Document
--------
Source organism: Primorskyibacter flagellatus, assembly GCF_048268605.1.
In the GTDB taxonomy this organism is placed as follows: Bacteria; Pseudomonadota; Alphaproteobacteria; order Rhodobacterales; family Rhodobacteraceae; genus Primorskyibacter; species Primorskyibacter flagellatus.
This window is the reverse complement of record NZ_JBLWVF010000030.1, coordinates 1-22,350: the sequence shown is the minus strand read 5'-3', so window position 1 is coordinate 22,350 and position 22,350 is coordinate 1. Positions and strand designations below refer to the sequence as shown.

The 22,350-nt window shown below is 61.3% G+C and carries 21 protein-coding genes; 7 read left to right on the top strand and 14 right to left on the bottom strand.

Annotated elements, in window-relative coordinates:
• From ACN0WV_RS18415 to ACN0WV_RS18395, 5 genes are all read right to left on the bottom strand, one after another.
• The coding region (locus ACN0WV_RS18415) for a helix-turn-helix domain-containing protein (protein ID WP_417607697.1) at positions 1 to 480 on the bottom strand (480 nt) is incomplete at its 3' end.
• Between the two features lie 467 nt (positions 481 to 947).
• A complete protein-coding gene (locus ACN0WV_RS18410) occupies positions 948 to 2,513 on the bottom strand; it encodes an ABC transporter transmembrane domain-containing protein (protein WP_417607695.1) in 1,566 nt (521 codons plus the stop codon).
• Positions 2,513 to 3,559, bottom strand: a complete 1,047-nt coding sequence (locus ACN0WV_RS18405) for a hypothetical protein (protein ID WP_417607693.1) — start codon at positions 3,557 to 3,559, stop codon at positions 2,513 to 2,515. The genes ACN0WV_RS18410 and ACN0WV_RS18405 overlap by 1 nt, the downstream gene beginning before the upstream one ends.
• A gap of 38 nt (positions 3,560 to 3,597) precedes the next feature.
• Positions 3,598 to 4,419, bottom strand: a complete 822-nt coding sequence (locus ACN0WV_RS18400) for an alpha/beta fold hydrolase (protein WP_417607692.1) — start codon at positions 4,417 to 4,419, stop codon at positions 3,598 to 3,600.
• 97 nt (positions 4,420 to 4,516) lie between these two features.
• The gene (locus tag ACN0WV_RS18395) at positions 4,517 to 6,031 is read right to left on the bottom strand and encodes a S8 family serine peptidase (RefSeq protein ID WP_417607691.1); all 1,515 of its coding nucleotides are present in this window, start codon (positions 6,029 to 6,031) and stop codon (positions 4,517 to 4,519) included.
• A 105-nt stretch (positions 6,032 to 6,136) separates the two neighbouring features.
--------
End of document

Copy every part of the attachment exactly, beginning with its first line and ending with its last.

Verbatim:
Source organism: Primorskyibacter flagellatus, assembly GCF_048268605.1.
In the GTDB taxonomy this organism is placed as follows: Bacteria; Pseudomonadota; Alphaproteobacteria; order Rhodobacterales; family Rhodobacteraceae; genus Primorskyibacter; species Primorskyibacter flagellatus.
This window is the reverse complement of record NZ_JBLWVF010000030.1, coordinates 1-22,350: the sequence shown is the minus strand read 5'-3', so window position 1 is coordinate 22,350 and position 22,350 is coordinate 1. Positions and strand designations below refer to the sequence as shown.

The 22,350-nt window shown below is 61.3% G+C and carries 21 protein-coding genes; 7 read left to right on the top strand and 14 right to left on the bottom strand.

Annotated elements, in window-relative coordinates:
• From ACN0WV_RS18415 to ACN0WV_RS18395, 5 genes are all read right to left on the bottom strand, one after another.
• The coding region (locus ACN0WV_RS18415) for a helix-turn-helix domain-containing protein (protein ID WP_417607697.1) at positions 1 to 480 on the bottom strand (480 nt) is incomplete at its 3' end.
• Between the two features lie 467 nt (positions 481 to 947).
• A complete protein-coding gene (locus ACN0WV_RS18410) occupies positions 948 to 2,513 on the bottom strand; it encodes an ABC transporter transmembrane domain-containing protein (protein WP_417607695.1) in 1,566 nt (521 codons plus the stop codon).
• Positions 2,513 to 3,559, bottom strand: a complete 1,047-nt coding sequence (locus ACN0WV_RS18405) for a hypothetical protein (protein ID WP_417607693.1) — start codon at positions 3,557 to 3,559, stop codon at positions 2,513 to 2,515. The genes ACN0WV_RS18410 and ACN0WV_RS18405 overlap by 1 nt, the downstream gene beginning before the upstream one ends.
• A gap of 38 nt (positions 3,560 to 3,597) precedes the next feature.
• Positions 3,598 to 4,419, bottom strand: a complete 822-nt coding sequence (locus ACN0WV_RS18400) for an alpha/beta fold hydrolase (protein WP_417607692.1) — start codon at positions 4,417 to 4,419, stop codon at positions 3,598 to 3,600.
• 97 nt (positions 4,420 to 4,516) lie between these two features.
• The gene (locus tag ACN0WV_RS18395) at positions 4,517 to 6,031 is read right to left on the bottom strand and encodes a S8 family serine peptidase (RefSeq protein ID WP_417607691.1); all 1,515 of its coding nucleotides are present in this window, start codon (positions 6,029 to 6,031) and stop codon (positions 4,517 to 4,519) included.
• A 105-nt stretch (positions 6,032 to 6,136) separates the two neighbouring features.